About those metrics, what are they and how does Carlson fare in them?

    #103196
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    gscottar
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    Does anyone on here think there is a slight chance that Carlson could get called up this September?

    On the surface it would seem to be an automatic no since he just made it to Memphis, he could be a strong AFL candidate, and there is a serious logjam in the OF in St. Louis. But considering the way he is tearing up Memphis and the fact this organization desperately wants to make the playoffs, I just wonder if they are giving it consideration.

    Personally I wouldn’t do it but sometimes the FO surprises us.

    #103201
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    His real value is that he is a switch hitter but I wouldn’t think that would call him up.

    #103233
    Brian Walton
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    No.

    #103236
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    SoonerinNC
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    Carlson’s homer last night was a Ruthian blast to right field. He played 87 games in center field for Springfield before his callup to Memphis. Should at least qualify him for a corner outfielder.

    He will cool off after the league makes adjustments to him but now he looks very tough at the plate. He seems to have made a quantum leap both in average and power this year. Not unusual for a young top prospect.

    #103255
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    I agree with everything you outlined Brian. I only brought it up in this thread because I could sense it was becoming an idea that might start receiving some attention.

    #103263
    Brian Walton
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    That is for sure. Twitter was ablaze last night. People don’t let not understanding the ramifications keep them from clamoring for the prospect flavor of the week.

    #103264
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    People say a lot of things out of ignorance. Best to just shut up until you know what you are talking about.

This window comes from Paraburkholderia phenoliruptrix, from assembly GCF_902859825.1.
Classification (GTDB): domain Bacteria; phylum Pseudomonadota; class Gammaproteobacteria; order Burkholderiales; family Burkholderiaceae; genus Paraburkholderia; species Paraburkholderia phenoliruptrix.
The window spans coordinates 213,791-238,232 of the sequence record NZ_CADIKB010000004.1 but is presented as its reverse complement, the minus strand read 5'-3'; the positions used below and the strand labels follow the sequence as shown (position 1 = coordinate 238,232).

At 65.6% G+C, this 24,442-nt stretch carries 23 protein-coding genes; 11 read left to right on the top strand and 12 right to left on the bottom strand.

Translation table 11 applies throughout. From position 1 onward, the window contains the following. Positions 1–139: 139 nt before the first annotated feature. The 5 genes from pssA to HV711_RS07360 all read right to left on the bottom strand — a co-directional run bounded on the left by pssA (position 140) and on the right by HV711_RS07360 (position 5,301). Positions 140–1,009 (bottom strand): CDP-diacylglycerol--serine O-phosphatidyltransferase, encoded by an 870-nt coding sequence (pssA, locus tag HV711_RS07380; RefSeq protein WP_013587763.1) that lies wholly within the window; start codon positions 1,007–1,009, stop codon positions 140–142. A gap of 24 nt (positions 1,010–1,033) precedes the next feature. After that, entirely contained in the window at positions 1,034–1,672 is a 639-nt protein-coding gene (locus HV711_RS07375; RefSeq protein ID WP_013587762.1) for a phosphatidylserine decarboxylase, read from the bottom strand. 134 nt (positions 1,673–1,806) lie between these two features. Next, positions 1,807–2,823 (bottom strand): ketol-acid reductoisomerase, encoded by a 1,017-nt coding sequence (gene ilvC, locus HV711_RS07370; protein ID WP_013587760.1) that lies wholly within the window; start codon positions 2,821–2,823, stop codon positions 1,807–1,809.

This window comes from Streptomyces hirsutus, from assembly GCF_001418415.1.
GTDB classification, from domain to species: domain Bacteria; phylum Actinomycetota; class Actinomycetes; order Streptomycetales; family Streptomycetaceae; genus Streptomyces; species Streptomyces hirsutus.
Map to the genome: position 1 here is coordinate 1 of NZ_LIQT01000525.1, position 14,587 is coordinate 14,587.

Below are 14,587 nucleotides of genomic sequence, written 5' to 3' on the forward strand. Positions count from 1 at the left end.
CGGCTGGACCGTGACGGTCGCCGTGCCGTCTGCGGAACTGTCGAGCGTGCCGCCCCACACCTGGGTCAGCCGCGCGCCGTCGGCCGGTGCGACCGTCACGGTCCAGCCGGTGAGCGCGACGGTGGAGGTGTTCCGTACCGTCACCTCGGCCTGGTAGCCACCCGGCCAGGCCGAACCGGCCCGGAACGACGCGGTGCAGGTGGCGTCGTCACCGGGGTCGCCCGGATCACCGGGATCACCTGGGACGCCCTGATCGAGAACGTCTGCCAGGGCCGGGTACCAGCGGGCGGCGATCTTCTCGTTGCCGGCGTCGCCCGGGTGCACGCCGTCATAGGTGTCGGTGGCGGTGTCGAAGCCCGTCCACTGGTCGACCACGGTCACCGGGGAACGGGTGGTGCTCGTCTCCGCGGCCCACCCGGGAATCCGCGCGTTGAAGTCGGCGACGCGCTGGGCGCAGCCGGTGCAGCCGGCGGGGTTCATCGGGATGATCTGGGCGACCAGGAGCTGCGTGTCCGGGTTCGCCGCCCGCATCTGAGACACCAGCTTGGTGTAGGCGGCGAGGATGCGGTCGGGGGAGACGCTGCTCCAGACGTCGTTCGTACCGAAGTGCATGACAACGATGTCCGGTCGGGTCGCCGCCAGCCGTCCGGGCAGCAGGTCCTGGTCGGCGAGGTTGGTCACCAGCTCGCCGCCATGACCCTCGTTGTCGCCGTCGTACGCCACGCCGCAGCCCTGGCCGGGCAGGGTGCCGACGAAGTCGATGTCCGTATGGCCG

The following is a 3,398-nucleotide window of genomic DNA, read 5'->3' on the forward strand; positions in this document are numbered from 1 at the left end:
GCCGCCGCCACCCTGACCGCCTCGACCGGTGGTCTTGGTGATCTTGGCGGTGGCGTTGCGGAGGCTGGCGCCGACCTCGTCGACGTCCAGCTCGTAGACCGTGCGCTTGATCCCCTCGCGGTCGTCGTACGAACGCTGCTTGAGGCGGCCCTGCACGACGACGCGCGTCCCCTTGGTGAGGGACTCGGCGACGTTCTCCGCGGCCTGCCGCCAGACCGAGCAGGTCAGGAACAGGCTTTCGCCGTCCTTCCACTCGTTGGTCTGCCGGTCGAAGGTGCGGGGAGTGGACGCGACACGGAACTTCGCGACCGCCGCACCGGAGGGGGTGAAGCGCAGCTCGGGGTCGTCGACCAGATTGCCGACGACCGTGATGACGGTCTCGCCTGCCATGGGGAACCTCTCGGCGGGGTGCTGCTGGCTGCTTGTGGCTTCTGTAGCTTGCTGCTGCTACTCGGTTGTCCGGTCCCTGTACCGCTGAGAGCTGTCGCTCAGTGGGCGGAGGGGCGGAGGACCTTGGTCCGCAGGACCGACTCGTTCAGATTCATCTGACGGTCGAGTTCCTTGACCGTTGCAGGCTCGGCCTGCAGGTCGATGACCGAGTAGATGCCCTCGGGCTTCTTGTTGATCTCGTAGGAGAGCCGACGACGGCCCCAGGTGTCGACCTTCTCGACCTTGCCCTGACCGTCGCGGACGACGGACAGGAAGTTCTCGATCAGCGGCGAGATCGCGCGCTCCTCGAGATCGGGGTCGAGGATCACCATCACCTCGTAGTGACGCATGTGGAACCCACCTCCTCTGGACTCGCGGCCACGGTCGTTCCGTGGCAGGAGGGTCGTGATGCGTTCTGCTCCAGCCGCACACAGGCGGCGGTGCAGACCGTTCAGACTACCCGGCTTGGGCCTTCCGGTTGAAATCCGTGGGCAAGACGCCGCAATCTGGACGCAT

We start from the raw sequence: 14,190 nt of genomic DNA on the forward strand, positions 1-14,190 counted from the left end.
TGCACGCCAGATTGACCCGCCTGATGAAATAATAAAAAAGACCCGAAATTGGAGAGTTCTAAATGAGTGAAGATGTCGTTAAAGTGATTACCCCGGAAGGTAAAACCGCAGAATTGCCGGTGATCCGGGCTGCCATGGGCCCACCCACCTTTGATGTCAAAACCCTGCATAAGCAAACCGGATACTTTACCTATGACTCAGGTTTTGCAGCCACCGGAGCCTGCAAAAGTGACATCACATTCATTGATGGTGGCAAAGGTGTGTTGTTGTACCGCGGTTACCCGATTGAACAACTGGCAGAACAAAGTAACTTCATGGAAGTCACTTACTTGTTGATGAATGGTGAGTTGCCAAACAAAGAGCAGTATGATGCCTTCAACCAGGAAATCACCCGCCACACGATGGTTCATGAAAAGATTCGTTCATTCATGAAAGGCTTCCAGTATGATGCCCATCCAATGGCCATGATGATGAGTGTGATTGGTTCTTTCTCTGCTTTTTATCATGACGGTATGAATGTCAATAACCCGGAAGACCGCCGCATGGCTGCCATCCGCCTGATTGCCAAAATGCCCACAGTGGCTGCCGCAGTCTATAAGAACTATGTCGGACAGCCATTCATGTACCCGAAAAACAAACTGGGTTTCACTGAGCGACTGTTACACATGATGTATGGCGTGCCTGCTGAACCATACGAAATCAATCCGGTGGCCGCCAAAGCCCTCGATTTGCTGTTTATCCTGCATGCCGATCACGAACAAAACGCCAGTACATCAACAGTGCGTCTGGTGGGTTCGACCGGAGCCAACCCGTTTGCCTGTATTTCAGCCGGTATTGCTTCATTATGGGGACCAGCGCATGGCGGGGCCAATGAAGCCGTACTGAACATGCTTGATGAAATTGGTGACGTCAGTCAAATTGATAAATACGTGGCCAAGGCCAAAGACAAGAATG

#103270
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    I agree with your article 100%, the 40 man spot, the service time start and no place to get AB’s are, individually, on their own likely enough to warrant passing on bringing him up.

    Randy A is the perfect example, he had been on a AA and a longer AAA tear and look at the playing time he got, never mind, we didn’t get to see hardly any…. I assume both him and Thomas will be back up in very early Sept, I got to see Thomas hit on mlbtv several times, and he genuinely looks like a solid MLB player and seemed to have good pitch recognition, small sample size obviously.

    They haven’t announced official AFL players yet right? I’d like to see Angel Rondon and Johan Oviedo there. I doubt that Gorman is ready for it yet, start back at PB and moving up to AA mid year seems like the best path.

    #103272
    stlcard25
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    They haven’t announced official AFL players yet right?

    No, but subscribers are aware of a couple of players who are headed there.

    #103329
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    14NyquisT
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    Spot on Brian. The whole story should change some fans thoughts on this situation.

    #103346
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    SoonerinNC
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    Carlson should be called up only if they are prepared to sit someone and give him everyday exposure. Pretty risky in a pennant chase.

    He is certainly ideal for the AFL as are Oviedo, Montero, Justin Williams, Woodford, Rondon, possibly Ivan Herrera and Griffin Roberts. Also maybe Kody Whitley.